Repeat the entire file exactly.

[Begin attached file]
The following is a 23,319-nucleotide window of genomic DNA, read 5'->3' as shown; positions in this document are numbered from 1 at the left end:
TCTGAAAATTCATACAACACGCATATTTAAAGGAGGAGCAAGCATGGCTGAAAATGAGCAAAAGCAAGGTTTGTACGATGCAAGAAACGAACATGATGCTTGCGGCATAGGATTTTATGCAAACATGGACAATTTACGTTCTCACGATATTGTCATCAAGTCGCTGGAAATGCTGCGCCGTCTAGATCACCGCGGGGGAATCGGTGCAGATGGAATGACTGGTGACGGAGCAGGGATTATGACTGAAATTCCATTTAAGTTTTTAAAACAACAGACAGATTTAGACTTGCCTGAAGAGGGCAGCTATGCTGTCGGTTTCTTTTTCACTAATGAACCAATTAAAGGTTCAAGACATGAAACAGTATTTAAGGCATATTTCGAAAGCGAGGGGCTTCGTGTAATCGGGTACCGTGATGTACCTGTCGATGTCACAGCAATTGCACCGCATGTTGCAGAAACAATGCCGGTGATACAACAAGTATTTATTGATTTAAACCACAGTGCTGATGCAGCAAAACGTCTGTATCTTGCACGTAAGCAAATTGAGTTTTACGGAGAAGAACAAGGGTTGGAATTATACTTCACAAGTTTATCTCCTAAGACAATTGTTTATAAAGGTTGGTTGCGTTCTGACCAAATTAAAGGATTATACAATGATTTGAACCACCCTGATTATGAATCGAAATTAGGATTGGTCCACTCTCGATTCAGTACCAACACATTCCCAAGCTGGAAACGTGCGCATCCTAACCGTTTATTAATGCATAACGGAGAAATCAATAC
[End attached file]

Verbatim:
The following is a 23,319-nucleotide window of genomic DNA, read 5'->3' as shown; positions in this document are numbered from 1 at the left end:
TCTGAAAATTCATACAACACGCATATTTAAAGGAGGAGCAAGCATGGCTGAAAATGAGCAAAAGCAAGGTTTGTACGATGCAAGAAACGAACATGATGCTTGCGGCATAGGATTTTATGCAAACATGGACAATTTACGTTCTCACGATATTGTCATCAAGTCGCTGGAAATGCTGCGCCGTCTAGATCACCGCGGGGGAATCGGTGCAGATGGAATGACTGGTGACGGAGCAGGGATTATGACTGAAATTCCATTTAAGTTTTTAAAACAACAGACAGATTTAGACTTGCCTGAAGAGGGCAGCTATGCTGTCGGTTTCTTTTTCACTAATGAACCAATTAAAGGTTCAAGACATGAAACAGTATTTAAGGCATATTTCGAAAGCGAGGGGCTTCGTGTAATCGGGTACCGTGATGTACCTGTCGATGTCACAGCAATTGCACCGCATGTTGCAGAAACAATGCCGGTGATACAACAAGTATTTATTGATTTAAACCACAGTGCTGATGCAGCAAAACGTCTGTATCTTGCACGTAAGCAAATTGAGTTTTACGGAGAAGAACAAGGGTTGGAATTATACTTCACAAGTTTATCTCCTAAGACAATTGTTTATAAAGGTTGGTTGCGTTCTGACCAAATTAAAGGATTATACAATGATTTGAACCACCCTGATTATGAATCGAAATTAGGATTGGTCCACTCTCGATTCAGTACCAACACATTCCCAAGCTGGAAACGTGCGCATCCTAACCGTTTATTAATGCATAACGGAGAAATCAATAC